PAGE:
Cost of Manufacturing X Items (average cost minimization)

  • Thread starter theclock54
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  • #1
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Homework Statement


If the cost of manufacturing x items is:
C(x) = (x^3)+21(x^2)+110x+20



Homework Equations



All right, so the first few questions asked for total cost of producing 100 items, and marginal cost. I understood those well. Then it asked for the average cost function, which I found to be C(x)/x. I have a problem where it asks "The production level when the average cost is minimized."


The Attempt at a Solution


Well, I would take the derivative of the average cost function (C(x)/x)
which would give me (2(x^3)+21(x^2)-20)/(x^2)

So then we set that equal to zero, I'm stuck at setting the top equal to zero. How can I factor it? I graphed the average cost function and found x to be approximately -10.40768.
Is there any way to factor it? Or do I have to use a calculator?


Thank you in advance for your replies.

Homework Statement





Homework Equations





The Attempt at a Solution


Homework Statement





Homework Equations





The Attempt at a Solution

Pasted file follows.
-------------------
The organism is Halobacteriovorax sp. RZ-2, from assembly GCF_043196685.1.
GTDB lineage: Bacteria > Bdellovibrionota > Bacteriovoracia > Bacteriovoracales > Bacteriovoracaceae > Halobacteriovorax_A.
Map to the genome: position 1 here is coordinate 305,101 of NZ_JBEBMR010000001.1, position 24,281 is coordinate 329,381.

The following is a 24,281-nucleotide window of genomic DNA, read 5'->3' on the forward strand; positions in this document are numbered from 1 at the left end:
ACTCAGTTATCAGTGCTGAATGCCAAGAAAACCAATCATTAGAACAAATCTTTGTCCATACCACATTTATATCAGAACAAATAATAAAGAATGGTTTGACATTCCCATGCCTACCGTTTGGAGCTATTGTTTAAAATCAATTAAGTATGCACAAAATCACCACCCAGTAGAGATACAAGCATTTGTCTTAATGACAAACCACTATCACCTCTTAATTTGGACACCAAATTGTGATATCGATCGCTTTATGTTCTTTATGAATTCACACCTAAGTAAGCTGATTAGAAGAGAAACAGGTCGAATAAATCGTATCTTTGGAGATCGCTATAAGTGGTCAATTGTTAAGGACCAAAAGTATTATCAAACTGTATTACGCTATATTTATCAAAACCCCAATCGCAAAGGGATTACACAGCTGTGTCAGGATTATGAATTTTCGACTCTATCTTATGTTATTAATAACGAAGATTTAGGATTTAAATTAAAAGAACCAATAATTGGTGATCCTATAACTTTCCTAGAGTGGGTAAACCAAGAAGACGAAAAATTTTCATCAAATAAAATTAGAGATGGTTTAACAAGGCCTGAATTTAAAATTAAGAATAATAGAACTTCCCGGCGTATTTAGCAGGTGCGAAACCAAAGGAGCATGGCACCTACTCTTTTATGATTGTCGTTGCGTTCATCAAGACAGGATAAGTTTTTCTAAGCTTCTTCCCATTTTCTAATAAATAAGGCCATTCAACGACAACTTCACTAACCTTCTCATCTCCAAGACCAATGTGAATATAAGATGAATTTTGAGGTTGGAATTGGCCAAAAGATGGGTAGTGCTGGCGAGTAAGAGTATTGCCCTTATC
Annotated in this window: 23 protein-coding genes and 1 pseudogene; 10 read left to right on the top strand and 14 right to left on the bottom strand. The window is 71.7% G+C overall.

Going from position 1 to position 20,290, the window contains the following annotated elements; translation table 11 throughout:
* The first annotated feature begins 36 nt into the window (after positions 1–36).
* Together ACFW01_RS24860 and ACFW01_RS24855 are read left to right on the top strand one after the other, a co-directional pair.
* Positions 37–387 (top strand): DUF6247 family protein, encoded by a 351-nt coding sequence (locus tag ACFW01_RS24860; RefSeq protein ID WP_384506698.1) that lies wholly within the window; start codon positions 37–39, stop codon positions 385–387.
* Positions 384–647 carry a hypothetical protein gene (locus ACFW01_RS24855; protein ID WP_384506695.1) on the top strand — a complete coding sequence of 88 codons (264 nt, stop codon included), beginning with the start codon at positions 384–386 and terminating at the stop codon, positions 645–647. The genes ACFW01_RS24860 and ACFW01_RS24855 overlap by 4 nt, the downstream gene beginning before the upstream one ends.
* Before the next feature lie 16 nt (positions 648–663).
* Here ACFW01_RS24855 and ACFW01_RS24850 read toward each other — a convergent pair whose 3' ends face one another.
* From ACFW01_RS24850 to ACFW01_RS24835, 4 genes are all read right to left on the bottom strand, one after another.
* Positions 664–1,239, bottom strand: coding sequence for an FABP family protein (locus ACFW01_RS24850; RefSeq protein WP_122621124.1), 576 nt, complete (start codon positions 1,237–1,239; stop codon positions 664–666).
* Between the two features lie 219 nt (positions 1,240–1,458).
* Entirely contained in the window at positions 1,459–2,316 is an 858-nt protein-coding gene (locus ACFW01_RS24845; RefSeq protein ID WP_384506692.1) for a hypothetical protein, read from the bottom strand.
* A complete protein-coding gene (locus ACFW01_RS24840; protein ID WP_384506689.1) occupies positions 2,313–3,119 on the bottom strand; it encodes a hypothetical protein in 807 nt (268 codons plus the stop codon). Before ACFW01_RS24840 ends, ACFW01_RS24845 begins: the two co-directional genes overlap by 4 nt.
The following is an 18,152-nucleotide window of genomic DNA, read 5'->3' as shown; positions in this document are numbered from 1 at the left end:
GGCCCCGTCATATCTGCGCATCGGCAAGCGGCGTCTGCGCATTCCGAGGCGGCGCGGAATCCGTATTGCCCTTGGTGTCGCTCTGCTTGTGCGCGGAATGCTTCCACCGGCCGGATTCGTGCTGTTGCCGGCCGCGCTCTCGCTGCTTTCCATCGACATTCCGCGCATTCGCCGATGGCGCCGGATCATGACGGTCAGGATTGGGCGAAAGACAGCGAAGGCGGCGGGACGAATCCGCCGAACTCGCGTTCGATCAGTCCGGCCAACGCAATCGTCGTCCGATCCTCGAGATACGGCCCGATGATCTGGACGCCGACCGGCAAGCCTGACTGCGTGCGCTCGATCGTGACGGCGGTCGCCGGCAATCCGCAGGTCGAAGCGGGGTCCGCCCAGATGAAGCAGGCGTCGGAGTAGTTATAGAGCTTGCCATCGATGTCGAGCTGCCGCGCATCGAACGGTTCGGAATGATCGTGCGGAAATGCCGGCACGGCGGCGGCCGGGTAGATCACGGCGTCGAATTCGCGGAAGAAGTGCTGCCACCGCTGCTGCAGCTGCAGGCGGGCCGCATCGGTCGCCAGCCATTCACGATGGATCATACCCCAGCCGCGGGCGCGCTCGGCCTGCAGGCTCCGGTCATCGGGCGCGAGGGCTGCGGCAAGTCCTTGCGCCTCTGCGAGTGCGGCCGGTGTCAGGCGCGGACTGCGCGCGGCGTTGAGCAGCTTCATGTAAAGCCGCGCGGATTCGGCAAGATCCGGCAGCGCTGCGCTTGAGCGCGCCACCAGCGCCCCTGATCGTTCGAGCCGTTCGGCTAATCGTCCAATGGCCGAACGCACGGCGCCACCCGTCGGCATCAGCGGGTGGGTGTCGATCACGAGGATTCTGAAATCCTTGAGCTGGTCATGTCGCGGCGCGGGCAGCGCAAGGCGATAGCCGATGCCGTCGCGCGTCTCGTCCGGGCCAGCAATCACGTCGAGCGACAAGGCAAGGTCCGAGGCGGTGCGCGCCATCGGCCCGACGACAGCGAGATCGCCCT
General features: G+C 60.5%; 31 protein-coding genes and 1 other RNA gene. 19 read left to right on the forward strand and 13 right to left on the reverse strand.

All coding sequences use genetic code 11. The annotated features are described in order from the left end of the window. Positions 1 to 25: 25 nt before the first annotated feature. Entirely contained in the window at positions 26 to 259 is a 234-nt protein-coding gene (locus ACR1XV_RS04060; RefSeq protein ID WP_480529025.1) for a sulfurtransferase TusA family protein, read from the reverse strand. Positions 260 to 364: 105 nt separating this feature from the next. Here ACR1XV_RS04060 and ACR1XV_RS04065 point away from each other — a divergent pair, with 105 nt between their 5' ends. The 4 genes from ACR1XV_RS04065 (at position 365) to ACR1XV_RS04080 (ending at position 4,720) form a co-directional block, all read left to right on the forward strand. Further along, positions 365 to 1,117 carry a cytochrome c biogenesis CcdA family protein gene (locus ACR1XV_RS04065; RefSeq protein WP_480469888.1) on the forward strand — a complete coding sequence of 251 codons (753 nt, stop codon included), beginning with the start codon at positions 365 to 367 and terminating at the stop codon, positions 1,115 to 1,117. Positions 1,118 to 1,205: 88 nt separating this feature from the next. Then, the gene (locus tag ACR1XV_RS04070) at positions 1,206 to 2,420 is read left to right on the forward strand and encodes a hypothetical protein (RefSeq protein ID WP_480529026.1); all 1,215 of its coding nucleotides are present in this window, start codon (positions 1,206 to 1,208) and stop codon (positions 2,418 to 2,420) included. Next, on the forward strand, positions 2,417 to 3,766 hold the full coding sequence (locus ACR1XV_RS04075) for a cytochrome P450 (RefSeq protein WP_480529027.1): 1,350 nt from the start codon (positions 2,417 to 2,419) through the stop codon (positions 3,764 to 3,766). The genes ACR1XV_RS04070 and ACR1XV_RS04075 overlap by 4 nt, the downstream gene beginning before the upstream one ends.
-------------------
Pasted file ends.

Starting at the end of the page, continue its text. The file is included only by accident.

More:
Answers and Replies

  • #2
Ray Vickson
Science Advisor
Homework Helper
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Homework Statement


If the cost of manufacturing x items is:
C(x) = (x^3)+21(x^2)+110x+20



Homework Equations



All right, so the first few questions asked for total cost of producing 100 items, and marginal cost. I understood those well. Then it asked for the average cost function, which I found to be C(x)/x. I have a problem where it asks "The production level when the average cost is minimized."


The Attempt at a Solution


Well, I would take the derivative of the average cost function (C(x)/x)
which would give me (2(x^3)+21(x^2)-20)/(x^2)

So then we set that equal to zero, I'm stuck at setting the top equal to zero. How can I factor it? I graphed the average cost function and found x to be approximately -10.40768.
Is there any way to factor it? Or do I have to use a calculator?


Thank you in advance for your replies.

Homework Statement





Homework Equations





The Attempt at a Solution


Homework Statement





Homework Equations





The Attempt at a Solution

You get a cubic equation having two negative roots and one positive root. There are formulas available for solving cubic equations, but they are rarely used. A numerical method is preferable in this case. Only positive roots make sense in this problem: we cannot have a negative production level!

RGV
 

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